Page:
Beirut - Lebanon’s factional politics has led to years of policy paralysis and obstructed reforms needed to boost investor confidence. More than eight months after an election, politicians have been unable to agree a new government.
Lebanon has one of the world’s biggest public debts compared to the size of its economy, largely generated through servicing existing debt and high state spending. It amounts to roughly 150 per cent of GDP.
150%of its current GDP is Lebanon's debt
The World Bank has estimated that financial transfers to the state-owned power producer alone averaged 3.8 percent of GDP from 2008 to 2017. A public-sector wage increase in 2017 and higher interest rates have added to pressures on the budget deficit.
Lebanon also has a current account deficit because it imports far more than it exports. Financing these two deficits has depended on critical financial transfers from its diaspora.
Earlier, speaking to Lebanese expatriates in Kuwait, caretaker Information Minister Melhem Riachi said the Arab economic summit could give a much-needed kick to Lebanon’s ailing economy, according to remarks carried by the state-run National News Agency. “The [Arab Economic and Social Development] summit in Beirut will pump some oxygen into the economy with the participation of Arab businessmen, coupled with the [potential benefits of the] CEDRE conference” that was held in Paris last year, Riachi said.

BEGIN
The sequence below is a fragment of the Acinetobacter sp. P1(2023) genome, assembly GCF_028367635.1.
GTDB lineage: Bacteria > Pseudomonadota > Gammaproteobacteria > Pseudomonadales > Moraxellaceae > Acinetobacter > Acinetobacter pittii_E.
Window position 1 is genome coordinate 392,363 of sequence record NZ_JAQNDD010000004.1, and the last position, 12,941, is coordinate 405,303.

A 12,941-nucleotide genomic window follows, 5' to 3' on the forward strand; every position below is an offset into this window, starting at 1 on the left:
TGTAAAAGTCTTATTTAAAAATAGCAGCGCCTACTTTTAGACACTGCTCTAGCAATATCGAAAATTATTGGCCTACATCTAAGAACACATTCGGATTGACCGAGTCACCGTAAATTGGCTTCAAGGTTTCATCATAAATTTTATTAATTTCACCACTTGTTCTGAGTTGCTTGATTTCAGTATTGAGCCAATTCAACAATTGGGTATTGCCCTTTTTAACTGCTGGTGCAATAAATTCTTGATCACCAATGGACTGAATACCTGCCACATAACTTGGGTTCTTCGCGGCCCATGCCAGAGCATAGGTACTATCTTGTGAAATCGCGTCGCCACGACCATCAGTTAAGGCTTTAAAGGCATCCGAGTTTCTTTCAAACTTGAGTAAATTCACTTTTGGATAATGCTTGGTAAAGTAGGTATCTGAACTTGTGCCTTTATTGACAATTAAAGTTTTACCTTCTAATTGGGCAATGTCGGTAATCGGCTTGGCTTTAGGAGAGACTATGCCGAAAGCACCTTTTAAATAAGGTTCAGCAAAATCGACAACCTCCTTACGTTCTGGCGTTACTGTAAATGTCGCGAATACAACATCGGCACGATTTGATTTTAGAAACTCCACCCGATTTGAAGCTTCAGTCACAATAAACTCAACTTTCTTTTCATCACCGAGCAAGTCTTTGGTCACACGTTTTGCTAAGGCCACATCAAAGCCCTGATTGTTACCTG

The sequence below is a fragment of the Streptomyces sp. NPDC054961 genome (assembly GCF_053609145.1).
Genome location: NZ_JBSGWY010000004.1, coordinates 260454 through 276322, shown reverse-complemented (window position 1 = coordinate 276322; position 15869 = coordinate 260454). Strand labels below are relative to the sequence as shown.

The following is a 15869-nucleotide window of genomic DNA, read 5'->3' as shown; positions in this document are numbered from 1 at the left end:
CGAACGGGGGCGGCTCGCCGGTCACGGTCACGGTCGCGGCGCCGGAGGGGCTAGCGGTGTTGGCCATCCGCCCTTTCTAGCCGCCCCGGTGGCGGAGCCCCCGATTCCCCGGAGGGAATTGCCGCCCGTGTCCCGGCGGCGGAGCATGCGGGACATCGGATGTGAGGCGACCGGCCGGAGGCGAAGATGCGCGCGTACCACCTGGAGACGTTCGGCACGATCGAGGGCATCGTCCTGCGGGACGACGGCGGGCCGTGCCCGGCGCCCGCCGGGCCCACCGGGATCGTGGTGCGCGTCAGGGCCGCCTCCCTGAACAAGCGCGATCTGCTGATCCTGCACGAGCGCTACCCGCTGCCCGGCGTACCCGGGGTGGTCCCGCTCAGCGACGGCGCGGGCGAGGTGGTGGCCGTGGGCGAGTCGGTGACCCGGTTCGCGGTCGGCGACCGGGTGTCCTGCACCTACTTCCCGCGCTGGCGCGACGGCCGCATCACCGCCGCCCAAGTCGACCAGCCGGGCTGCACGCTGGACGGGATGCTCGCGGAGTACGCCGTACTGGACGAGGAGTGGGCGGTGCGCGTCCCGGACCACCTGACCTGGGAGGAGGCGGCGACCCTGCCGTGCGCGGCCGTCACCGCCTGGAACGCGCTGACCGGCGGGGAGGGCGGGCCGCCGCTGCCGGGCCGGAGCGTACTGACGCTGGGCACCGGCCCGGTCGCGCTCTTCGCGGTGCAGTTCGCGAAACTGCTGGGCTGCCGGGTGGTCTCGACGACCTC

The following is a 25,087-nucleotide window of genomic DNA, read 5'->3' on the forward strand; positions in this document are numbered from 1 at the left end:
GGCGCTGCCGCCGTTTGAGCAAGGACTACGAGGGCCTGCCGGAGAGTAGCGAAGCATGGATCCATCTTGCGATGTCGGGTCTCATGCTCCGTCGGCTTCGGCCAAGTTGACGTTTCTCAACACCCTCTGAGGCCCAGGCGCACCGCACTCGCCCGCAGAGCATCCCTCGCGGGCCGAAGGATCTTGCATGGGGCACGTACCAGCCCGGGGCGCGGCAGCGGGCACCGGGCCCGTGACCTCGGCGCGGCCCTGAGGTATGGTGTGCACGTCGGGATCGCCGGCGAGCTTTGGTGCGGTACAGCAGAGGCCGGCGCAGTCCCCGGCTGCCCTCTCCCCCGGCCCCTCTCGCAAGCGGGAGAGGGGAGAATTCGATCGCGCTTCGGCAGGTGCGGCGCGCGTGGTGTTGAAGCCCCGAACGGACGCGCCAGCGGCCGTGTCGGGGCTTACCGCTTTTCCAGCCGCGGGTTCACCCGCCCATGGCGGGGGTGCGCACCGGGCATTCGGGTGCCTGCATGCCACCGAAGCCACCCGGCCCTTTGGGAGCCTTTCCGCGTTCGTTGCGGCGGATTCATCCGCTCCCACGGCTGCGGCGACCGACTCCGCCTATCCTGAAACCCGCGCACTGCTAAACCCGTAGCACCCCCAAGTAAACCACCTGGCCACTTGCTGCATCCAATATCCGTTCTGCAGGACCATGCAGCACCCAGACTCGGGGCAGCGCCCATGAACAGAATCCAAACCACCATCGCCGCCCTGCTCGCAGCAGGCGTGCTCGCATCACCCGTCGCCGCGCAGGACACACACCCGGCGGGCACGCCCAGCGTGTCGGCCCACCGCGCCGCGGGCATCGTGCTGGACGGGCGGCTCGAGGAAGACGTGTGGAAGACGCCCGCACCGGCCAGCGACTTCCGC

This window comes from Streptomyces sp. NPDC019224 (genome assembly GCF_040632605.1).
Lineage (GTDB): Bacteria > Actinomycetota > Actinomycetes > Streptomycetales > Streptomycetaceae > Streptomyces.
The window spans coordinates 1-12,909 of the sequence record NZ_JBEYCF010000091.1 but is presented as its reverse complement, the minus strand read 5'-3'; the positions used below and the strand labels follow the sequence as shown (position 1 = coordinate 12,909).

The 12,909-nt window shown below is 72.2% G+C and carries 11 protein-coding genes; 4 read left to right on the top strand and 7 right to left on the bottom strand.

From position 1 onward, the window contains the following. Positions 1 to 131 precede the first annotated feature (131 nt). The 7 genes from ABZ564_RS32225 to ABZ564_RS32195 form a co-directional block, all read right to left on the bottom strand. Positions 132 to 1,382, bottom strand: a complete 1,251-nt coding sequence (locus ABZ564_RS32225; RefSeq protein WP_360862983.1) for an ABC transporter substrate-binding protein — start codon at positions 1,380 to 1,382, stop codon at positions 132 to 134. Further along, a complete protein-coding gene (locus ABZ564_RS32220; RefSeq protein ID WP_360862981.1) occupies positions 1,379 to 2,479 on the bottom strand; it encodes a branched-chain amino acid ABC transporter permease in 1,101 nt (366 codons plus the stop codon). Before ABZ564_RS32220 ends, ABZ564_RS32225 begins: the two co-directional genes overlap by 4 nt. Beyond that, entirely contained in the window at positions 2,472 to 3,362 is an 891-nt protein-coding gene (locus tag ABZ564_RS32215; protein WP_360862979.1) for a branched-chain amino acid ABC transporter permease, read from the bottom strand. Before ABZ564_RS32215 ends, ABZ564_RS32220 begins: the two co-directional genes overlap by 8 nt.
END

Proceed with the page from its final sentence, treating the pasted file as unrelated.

Riachi also assured the group that the Lebanese government will be formed eventually, despite the difficulties, stressing that the economy will not collapse “because of many reasons, one being [expatriates’] support for Lebanon.”
At the heart of concerns is the slowdown in remittance/deposits inflows, which have traditionally funded a large part of Lebanon’s financing requirement.
The government formation process has been stalled since May, and the absence of a government has heightened the risk that Lebanon will lose over $11 billion in funds pledged during CEDRE. To tap into the funds, the country must first enact a series of reforms that are contingent on having a fully functioning government.
But questions over this model have grown.
“At the heart of concerns is the recent slowdown in remittance/deposit inflows, which have traditionally funded a large part (if not all) of Lebanon’s financing requirement,” Goldman Sachs said in a Dec. 3 analysis.
The World Bank, in an October report, said Lebanon was exposed to significant refinancing risks. “Attracting sufficient capital, and in particular deposits, to finance significantly larger budgetary and current account deficits is proving challenging in light of slower deposit growth.” Lower oil prices have been seen by economists as a major cause of the slowdown, with many Lebanese working in oil-producing Gulf Arab states. Political instability and lower growth in Lebanon have also been cited as factors.
Economic growth rates have fallen to between 1 and 2 percent from between 8 and 10 percent in the four years before Syria’s civil war began in 2011.